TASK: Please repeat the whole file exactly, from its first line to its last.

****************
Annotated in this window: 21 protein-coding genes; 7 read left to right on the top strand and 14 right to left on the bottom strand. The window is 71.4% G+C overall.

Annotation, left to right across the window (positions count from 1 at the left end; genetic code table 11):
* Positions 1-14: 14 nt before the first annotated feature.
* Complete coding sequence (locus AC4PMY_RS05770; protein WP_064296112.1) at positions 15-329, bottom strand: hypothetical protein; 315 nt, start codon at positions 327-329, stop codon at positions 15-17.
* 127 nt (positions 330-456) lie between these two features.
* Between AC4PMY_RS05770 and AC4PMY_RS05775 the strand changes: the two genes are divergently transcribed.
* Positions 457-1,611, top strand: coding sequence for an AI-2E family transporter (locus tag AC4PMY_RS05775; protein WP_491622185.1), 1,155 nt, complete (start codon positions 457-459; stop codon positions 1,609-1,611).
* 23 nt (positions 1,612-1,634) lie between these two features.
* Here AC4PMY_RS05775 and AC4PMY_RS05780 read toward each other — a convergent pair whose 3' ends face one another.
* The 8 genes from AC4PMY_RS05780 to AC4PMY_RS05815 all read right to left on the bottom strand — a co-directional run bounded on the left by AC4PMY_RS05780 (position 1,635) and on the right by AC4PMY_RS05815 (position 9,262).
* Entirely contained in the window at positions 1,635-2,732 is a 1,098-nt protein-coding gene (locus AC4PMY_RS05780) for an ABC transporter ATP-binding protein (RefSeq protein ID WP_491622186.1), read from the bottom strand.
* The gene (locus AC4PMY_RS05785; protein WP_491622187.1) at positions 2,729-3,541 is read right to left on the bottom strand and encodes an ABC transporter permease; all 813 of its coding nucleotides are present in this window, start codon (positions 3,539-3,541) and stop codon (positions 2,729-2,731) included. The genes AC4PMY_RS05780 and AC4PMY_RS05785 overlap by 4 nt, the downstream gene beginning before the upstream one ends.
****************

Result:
Annotated in this window: 21 protein-coding genes; 7 read left to right on the top strand and 14 right to left on the bottom strand. The window is 71.4% G+C overall.

Annotation, left to right across the window (positions count from 1 at the left end; genetic code table 11):
* Positions 1-14: 14 nt before the first annotated feature.
* Complete coding sequence (locus AC4PMY_RS05770; protein WP_064296112.1) at positions 15-329, bottom strand: hypothetical protein; 315 nt, start codon at positions 327-329, stop codon at positions 15-17.
* 127 nt (positions 330-456) lie between these two features.
* Between AC4PMY_RS05770 and AC4PMY_RS05775 the strand changes: the two genes are divergently transcribed.
* Positions 457-1,611, top strand: coding sequence for an AI-2E family transporter (locus tag AC4PMY_RS05775; protein WP_491622185.1), 1,155 nt, complete (start codon positions 457-459; stop codon positions 1,609-1,611).
* 23 nt (positions 1,612-1,634) lie between these two features.
* Here AC4PMY_RS05775 and AC4PMY_RS05780 read toward each other — a convergent pair whose 3' ends face one another.
* The 8 genes from AC4PMY_RS05780 to AC4PMY_RS05815 all read right to left on the bottom strand — a co-directional run bounded on the left by AC4PMY_RS05780 (position 1,635) and on the right by AC4PMY_RS05815 (position 9,262).
* Entirely contained in the window at positions 1,635-2,732 is a 1,098-nt protein-coding gene (locus AC4PMY_RS05780) for an ABC transporter ATP-binding protein (RefSeq protein ID WP_491622186.1), read from the bottom strand.
* The gene (locus AC4PMY_RS05785; protein WP_491622187.1) at positions 2,729-3,541 is read right to left on the bottom strand and encodes an ABC transporter permease; all 813 of its coding nucleotides are present in this window, start codon (positions 3,539-3,541) and stop codon (positions 2,729-2,731) included. The genes AC4PMY_RS05780 and AC4PMY_RS05785 overlap by 4 nt, the downstream gene beginning before the upstream one ends.